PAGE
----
Inspired by a design-thinking workshop held at the Ashoka U Exchange*, SILT decided to host a similar workshop series here on our campus. The initial motivation was to create a space where students would be challenged to come up with creative solutions to a wide range of problems, ranging from “how might we get students excited about recycling on campus?” to “how might we empower women in Nigeria?” However, we realized that merely posing problems and asking students to debate would not be enough — there had to be a more methodological, efficient way of approaching the problem.

Approaching the mid-term elections, Democrats have returned to the issue of gender discrimination in the workplace.

Q: Tell us about your early life and athletic background. How did you get into lacrosse?

The Amherst baseball team went 3-1 on the week with a 6-5 win over MIT on Wednesday, April 9, two wins over Endicott on Saturday and a loss to Eastern Connecticut State on Monday, April 14. In their week off from NESCAC play, the Jeffs improved to 17-5 on the season.

The 18th-ranked men’s lacrosse team traveled into Medford, Mass. this past Saturday for a game at eighth-ranked Tufts, one of the strongest NESCAC teams in the conference. Both teams were 9-2 on the season going into the game. Behind a strong offensive outing, including two seven-point performers, the Jumbos snapped the Jeffs’ three-game win streak.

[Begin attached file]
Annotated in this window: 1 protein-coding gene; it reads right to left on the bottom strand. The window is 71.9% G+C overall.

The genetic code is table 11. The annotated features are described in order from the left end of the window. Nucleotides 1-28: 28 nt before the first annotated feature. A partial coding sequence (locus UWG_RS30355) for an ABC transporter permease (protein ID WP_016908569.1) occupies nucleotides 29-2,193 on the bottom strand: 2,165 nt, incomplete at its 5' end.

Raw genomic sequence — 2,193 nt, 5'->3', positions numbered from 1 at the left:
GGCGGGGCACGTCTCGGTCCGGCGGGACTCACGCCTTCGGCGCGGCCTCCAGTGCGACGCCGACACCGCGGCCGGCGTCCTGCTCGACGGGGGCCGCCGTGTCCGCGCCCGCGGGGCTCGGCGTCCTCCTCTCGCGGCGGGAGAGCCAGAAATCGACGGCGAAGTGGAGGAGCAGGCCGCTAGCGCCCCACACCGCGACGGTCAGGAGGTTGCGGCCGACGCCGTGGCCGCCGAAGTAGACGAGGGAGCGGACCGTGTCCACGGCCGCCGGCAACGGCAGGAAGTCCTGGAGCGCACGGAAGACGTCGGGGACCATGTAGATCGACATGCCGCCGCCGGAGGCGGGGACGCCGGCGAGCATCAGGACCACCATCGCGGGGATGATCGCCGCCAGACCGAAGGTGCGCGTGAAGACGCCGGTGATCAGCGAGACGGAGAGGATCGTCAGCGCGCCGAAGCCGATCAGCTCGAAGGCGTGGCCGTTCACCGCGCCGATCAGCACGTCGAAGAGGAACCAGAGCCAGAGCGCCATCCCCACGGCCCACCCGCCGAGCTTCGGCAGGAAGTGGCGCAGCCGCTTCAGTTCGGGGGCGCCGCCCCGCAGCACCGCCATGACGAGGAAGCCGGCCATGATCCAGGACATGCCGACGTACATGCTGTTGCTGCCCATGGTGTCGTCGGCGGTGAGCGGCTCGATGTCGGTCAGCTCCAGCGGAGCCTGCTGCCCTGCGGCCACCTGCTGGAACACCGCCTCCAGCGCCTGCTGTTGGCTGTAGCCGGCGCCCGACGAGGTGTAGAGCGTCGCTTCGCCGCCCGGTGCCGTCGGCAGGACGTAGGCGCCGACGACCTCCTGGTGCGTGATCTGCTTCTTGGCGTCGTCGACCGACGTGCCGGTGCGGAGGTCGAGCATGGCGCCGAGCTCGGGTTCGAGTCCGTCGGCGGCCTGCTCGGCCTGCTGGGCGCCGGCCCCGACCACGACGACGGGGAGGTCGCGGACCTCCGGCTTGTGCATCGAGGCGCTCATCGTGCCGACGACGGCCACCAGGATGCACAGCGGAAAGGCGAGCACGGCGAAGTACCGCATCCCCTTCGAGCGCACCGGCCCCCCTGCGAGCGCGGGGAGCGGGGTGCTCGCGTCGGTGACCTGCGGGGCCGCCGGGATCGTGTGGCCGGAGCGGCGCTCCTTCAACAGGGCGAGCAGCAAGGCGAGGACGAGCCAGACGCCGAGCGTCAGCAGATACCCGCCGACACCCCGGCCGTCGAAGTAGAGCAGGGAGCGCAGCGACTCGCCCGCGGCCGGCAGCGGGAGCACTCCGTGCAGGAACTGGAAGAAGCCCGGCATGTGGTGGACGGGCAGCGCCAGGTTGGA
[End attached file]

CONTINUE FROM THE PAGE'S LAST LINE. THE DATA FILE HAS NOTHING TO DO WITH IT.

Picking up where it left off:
The sexual violence that occurs on this campus is not incongruent to the rest of the world. Unfortunately, sexual abuse and rape are universal problems. Last year’s dialogue and the continuation of the discussion surrounding sexual violence have increased resources on campus. The recognition that we must end victim-shaming to create a safer environment for any man or woman who has been attacked is paramount. Progress certainly has been made in this regard. There is, however, another facet that must be explored: pretending one’s own inability to rape.

On April 2, the U.S. Supreme Court issued a 5-4 ruling on McCutcheon et al. v. Federal Election Commission, striking down the Federal Election Campaign Act’s aggregate limits on the total amount a donor may contribute to all candidates and committees. Perhaps in protest to the Supreme Court’s controversial ruling — or perhaps not — the AAS Judiciary Council seems to be cracking down on campaign finance. Last week, the JC emailed students informing them a complaint expressing concern about excessive campaign expenditures during the run-off AAS Executive Election was filed.